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Headhunter for new PhD - Bay Area?

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Headhunter for new PhD - Bay Area?

Postby T.K. » Sun Mar 26, 2006 2:55 am

I'm looking for a headhunting or career counseling service (in the SF Bay area) that would help a new PhD find a job or post-doc. It seems most places are either A.) job-search agencies that don't have individualized services (they just take electronic CV's) or B.) they are services for very high level jobs and wouldn't give the time of day to an inexperienced person.
I don't mind paying a fee for the counseling service, but I would like to find some one to meet face-to-face.
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Headhunter for new PhD - Bay Area?

Postby Rich Lemert » Sun Mar 26, 2006 10:52 am

I doubt you're going to find very many. Recruiters generally don't work with entry-level people (even "high-level" entry level) because it just doesn't pay for them. For one thing many companies have their own entry-level recruiting programs.
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Headhunter for new PhD - Bay Area?

Postby T.K. » Sun Mar 26, 2006 10:38 pm

When you say companies have their own entry level recruiting, do you just mean the HR person(s) within a company that are responsible for going to job fairs etc?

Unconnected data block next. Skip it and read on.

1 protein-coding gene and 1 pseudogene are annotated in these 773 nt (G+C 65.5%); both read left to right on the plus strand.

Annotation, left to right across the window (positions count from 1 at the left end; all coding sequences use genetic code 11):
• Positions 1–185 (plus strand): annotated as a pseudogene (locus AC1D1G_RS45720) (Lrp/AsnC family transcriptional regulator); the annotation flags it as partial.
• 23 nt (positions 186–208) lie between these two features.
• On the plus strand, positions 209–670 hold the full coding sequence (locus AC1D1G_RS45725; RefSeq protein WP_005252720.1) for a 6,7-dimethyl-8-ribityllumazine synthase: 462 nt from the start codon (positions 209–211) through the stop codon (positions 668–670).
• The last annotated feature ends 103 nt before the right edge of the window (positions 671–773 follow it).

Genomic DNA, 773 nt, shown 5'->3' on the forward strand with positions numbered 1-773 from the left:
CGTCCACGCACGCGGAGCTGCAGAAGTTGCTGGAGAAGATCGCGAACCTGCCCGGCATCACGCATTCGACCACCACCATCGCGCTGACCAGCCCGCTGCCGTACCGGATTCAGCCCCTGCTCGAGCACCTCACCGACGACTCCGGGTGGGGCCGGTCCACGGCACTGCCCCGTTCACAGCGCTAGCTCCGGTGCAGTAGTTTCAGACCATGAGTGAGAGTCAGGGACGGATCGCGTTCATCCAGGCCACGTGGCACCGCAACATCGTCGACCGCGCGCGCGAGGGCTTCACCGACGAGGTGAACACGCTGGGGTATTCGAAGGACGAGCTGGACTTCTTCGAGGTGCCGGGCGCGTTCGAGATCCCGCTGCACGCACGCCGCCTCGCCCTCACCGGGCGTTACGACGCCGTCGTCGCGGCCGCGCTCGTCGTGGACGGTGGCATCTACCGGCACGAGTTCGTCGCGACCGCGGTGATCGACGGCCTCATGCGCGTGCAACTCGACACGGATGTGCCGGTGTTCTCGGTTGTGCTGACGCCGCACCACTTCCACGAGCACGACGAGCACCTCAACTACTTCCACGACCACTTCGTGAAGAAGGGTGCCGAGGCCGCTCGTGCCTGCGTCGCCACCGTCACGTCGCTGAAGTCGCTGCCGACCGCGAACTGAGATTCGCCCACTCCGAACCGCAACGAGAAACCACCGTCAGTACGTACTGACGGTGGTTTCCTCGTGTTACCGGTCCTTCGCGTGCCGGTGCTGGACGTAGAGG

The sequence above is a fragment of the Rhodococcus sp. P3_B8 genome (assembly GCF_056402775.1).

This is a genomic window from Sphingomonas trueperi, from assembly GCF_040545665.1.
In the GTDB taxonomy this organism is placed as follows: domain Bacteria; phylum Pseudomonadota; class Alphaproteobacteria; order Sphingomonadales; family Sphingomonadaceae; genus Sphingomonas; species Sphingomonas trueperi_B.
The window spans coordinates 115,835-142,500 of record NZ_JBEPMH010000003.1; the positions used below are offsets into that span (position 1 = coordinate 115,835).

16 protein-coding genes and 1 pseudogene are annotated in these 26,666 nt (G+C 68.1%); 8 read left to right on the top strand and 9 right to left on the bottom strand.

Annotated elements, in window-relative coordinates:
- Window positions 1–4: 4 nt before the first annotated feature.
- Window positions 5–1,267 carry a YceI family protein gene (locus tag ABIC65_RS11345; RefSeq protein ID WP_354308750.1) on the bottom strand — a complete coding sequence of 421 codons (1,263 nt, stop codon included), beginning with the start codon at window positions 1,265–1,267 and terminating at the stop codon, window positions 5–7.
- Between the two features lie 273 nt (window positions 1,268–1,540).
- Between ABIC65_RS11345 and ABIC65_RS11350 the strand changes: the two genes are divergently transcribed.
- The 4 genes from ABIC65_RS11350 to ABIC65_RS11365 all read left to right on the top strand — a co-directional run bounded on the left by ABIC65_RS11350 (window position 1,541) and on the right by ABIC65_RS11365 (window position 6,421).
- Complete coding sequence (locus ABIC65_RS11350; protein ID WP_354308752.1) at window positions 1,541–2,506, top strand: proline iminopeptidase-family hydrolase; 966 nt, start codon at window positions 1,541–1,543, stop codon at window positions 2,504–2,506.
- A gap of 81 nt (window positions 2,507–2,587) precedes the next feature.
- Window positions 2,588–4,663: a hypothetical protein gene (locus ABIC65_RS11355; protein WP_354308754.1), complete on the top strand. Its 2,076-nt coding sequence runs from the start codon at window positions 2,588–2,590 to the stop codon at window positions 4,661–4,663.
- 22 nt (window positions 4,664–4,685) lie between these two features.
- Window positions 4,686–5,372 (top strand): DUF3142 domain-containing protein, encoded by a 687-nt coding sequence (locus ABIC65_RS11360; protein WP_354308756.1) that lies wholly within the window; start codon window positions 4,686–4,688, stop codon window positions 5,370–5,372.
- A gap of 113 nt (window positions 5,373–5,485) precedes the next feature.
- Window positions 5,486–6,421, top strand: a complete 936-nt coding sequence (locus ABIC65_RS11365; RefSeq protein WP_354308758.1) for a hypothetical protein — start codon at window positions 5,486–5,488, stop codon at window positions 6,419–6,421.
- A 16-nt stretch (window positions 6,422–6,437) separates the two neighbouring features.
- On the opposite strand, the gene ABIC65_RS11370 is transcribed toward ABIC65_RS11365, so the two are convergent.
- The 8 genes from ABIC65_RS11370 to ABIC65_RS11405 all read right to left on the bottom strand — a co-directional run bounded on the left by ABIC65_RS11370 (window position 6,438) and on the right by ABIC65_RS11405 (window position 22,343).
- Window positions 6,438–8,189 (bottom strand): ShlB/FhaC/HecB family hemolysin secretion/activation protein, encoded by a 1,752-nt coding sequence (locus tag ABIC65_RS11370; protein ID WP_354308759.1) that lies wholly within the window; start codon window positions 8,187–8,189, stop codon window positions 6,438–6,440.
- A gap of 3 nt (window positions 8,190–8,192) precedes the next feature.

Job fairs have been fairly useless even at national meetings. The only way I've known new PhD's to get jobs if for them to know someone "on the inside"...which doesn't apply to the current situation.

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Headhunter for new PhD - Bay Area?

Postby Dave Jensen » Mon Mar 27, 2006 1:05 am

T.K. said, "The only way I've known new PhD's to get jobs if for them to know someone "on the inside"..."

T.K. this is what is called "networking." As a headhunter/career counselor, etc, whose major clients are in CA, I can tell you that there is no way that a headhunter can be useful to you at this stage of your career, unless you simply use them for advice. As Rich says, companies use their own resources to find entry level staff, and they employ recruiters only for mid to senior level jobs. You just won't get any traction worrying about headhunters at this stage of the game. Get out there and network.

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Headhunter for new PhD - Bay Area?

Postby Derek McPhee » Mon Mar 27, 2006 3:08 pm

Although we are often approached by headhunters offering us entry-level people, from a company point of view it makes no sense to pay them a substantial fee (amounts of up to 1/3 of annual salary is not unheard of), when we get more far more unsolicited applications for such positions that we can handle and we typically fill them through networking contacts anyway.